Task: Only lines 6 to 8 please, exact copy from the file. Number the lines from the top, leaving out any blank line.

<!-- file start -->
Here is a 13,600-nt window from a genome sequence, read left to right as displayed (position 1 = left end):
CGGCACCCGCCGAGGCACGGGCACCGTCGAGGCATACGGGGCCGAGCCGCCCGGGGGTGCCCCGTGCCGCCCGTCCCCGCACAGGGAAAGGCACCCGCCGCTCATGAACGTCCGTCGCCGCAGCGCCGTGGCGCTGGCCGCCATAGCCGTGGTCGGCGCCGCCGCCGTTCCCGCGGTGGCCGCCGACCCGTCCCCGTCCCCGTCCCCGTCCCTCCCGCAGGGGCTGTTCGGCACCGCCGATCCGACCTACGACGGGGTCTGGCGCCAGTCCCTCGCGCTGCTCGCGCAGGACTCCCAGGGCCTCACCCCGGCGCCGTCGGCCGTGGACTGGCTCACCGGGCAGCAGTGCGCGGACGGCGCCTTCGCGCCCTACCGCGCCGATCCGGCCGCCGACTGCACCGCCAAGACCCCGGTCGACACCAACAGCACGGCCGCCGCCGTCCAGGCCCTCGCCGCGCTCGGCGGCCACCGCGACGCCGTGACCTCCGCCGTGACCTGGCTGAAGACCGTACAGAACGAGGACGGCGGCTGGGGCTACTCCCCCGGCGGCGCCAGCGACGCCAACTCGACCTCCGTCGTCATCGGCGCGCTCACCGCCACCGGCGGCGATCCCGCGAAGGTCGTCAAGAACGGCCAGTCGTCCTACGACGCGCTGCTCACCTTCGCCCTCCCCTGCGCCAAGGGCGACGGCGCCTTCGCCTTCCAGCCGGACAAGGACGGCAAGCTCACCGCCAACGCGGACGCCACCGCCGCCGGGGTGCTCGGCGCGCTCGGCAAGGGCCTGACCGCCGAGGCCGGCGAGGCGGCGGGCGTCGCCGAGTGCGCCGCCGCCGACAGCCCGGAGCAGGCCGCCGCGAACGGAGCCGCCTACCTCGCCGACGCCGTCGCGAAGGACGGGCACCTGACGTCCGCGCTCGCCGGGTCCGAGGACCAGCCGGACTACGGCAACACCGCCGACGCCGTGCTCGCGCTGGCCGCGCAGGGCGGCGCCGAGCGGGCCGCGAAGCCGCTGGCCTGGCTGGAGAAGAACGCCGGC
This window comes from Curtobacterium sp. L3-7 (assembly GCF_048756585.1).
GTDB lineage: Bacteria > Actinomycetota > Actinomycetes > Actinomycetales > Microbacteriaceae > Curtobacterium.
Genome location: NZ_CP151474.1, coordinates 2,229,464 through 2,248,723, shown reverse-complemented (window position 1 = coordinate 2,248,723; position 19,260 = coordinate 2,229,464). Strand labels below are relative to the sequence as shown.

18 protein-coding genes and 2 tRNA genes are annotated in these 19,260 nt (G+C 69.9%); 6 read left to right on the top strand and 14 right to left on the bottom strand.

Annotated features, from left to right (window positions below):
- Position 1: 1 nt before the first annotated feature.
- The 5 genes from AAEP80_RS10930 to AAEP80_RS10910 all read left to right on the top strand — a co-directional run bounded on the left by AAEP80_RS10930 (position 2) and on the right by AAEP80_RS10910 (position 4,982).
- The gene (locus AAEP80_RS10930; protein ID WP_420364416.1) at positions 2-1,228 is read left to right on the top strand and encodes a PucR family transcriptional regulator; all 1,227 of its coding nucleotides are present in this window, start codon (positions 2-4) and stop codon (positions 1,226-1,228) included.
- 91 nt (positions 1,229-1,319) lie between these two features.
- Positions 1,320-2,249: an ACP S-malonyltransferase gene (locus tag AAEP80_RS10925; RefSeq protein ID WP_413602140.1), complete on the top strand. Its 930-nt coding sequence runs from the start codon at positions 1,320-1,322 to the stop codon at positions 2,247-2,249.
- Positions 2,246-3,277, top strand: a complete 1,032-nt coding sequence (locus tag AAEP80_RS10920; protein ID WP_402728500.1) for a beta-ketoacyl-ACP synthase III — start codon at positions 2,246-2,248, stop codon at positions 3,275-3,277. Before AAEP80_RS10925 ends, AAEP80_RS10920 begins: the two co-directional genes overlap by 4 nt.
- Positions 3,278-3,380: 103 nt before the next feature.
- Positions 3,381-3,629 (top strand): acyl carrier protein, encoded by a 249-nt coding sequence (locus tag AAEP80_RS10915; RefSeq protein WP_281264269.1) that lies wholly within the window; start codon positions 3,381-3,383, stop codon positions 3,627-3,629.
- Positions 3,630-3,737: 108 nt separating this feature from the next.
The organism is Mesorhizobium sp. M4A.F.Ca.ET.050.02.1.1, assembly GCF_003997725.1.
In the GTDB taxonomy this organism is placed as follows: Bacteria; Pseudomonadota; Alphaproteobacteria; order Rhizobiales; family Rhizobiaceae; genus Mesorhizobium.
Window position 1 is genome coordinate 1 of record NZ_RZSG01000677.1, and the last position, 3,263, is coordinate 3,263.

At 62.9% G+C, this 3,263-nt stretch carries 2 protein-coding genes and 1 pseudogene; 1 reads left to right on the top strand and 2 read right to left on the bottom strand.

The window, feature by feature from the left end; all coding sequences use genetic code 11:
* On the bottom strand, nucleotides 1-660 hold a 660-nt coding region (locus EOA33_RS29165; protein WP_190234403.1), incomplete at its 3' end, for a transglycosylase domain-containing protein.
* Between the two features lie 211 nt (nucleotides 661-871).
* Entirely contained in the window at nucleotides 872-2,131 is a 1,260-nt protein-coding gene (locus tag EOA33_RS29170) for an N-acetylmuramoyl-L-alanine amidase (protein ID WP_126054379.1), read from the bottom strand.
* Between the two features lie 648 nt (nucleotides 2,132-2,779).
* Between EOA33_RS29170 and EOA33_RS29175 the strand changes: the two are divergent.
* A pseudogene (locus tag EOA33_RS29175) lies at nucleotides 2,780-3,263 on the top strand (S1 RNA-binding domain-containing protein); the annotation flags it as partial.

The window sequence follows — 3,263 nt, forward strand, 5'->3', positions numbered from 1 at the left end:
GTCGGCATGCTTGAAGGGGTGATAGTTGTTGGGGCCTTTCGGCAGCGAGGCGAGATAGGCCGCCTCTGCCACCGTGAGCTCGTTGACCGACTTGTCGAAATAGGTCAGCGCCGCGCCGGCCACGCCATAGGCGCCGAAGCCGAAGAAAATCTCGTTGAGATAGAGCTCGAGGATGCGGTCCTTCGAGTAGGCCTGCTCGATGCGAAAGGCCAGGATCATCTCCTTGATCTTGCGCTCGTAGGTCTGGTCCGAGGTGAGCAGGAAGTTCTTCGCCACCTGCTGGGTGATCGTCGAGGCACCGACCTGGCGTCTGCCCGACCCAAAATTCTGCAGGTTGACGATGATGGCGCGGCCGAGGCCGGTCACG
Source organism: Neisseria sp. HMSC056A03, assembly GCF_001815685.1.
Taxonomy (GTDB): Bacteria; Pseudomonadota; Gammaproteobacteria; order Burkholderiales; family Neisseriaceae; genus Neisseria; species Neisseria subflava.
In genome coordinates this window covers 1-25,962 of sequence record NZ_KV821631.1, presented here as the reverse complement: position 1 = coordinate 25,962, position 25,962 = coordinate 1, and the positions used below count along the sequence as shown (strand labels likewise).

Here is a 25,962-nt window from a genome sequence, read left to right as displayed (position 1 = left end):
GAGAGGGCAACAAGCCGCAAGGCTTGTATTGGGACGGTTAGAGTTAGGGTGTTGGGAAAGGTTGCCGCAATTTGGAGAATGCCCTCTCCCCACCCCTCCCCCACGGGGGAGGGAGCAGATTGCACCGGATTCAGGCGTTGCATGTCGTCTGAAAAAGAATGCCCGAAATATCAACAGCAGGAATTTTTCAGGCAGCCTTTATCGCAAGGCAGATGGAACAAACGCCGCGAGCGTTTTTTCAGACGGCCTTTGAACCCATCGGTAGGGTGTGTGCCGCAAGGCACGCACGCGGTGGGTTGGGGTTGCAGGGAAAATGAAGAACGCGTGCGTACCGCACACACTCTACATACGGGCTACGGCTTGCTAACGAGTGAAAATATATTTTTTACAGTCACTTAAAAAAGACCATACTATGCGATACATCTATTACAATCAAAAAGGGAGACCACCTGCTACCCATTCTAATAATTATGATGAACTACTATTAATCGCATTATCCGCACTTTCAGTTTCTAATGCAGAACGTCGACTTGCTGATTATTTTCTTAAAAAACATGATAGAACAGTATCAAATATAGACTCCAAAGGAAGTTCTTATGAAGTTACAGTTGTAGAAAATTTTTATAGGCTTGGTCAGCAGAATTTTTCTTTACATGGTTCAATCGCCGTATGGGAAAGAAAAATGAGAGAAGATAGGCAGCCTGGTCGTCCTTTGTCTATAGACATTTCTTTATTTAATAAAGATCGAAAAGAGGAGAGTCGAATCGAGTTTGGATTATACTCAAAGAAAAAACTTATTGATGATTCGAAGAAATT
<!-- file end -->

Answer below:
18 protein-coding genes and 2 tRNA genes are annotated in these 19,260 nt (G+C 69.9%); 6 read left to right on the top strand and 14 right to left on the bottom strand.

Annotated features, from left to right (window positions below):
- Position 1: 1 nt before the first annotated feature.